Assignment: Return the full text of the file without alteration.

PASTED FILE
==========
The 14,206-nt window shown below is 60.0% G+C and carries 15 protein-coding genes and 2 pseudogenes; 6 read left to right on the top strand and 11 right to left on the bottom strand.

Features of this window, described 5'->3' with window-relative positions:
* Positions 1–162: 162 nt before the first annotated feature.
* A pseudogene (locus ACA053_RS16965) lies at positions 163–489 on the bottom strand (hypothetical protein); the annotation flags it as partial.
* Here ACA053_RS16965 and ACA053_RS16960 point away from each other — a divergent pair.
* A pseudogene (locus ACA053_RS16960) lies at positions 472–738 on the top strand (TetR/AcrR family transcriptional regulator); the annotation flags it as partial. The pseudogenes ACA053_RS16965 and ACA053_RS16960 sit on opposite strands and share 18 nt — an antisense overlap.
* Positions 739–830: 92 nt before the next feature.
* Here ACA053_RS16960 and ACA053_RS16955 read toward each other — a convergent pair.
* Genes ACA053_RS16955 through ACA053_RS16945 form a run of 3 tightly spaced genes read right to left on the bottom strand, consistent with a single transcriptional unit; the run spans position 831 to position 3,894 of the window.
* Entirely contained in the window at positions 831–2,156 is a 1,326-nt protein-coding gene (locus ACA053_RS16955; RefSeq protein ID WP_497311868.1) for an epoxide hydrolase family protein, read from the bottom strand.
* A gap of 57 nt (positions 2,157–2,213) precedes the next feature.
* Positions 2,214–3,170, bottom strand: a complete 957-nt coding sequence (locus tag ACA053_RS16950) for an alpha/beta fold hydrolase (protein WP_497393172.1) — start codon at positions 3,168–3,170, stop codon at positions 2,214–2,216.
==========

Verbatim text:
The 14,206-nt window shown below is 60.0% G+C and carries 15 protein-coding genes and 2 pseudogenes; 6 read left to right on the top strand and 11 right to left on the bottom strand.

Features of this window, described 5'->3' with window-relative positions:
* Positions 1–162: 162 nt before the first annotated feature.
* A pseudogene (locus ACA053_RS16965) lies at positions 163–489 on the bottom strand (hypothetical protein); the annotation flags it as partial.
* Here ACA053_RS16965 and ACA053_RS16960 point away from each other — a divergent pair.
* A pseudogene (locus ACA053_RS16960) lies at positions 472–738 on the top strand (TetR/AcrR family transcriptional regulator); the annotation flags it as partial. The pseudogenes ACA053_RS16965 and ACA053_RS16960 sit on opposite strands and share 18 nt — an antisense overlap.
* Positions 739–830: 92 nt before the next feature.
* Here ACA053_RS16960 and ACA053_RS16955 read toward each other — a convergent pair.
* Genes ACA053_RS16955 through ACA053_RS16945 form a run of 3 tightly spaced genes read right to left on the bottom strand, consistent with a single transcriptional unit; the run spans position 831 to position 3,894 of the window.
* Entirely contained in the window at positions 831–2,156 is a 1,326-nt protein-coding gene (locus ACA053_RS16955; RefSeq protein ID WP_497311868.1) for an epoxide hydrolase family protein, read from the bottom strand.
* A gap of 57 nt (positions 2,157–2,213) precedes the next feature.
* Positions 2,214–3,170, bottom strand: a complete 957-nt coding sequence (locus tag ACA053_RS16950) for an alpha/beta fold hydrolase (protein WP_497393172.1) — start codon at positions 3,168–3,170, stop codon at positions 2,214–2,216.